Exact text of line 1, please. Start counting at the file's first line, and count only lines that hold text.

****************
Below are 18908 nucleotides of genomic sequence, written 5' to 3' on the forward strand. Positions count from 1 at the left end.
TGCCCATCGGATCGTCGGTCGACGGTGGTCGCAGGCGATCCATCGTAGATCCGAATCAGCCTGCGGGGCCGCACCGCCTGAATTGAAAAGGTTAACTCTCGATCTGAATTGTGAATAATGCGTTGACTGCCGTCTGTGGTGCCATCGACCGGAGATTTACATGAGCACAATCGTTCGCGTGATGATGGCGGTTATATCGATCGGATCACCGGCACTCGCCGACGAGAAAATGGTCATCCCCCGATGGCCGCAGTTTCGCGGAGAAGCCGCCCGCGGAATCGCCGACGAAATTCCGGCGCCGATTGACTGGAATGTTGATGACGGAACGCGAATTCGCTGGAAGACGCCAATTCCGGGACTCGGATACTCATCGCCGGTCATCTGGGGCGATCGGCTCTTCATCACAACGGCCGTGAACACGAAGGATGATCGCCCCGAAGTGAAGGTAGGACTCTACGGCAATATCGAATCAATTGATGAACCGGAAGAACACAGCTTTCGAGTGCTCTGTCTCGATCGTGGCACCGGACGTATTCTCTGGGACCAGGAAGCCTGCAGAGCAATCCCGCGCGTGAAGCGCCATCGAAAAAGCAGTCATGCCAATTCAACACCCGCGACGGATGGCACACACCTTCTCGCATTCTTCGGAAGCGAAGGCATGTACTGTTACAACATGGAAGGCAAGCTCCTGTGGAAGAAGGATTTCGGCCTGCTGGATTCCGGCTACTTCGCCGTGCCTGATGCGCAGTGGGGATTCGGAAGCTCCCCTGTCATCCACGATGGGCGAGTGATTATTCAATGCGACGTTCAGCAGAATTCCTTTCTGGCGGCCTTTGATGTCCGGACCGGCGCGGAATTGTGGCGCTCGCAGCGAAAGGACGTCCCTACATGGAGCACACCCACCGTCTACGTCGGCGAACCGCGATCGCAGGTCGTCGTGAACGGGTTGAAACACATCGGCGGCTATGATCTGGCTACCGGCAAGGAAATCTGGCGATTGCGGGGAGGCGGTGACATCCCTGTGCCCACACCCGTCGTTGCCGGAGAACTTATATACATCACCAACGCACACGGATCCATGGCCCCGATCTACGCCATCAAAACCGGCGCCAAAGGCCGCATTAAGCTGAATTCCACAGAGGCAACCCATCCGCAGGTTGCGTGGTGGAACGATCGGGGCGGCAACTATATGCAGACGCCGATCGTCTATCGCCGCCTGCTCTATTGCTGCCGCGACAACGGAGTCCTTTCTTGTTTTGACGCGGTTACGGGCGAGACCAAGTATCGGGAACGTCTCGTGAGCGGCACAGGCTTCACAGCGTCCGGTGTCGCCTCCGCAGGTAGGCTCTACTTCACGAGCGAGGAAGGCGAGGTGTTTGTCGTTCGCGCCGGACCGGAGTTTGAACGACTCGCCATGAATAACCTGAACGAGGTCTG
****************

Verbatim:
Below are 18908 nucleotides of genomic sequence, written 5' to 3' on the forward strand. Positions count from 1 at the left end.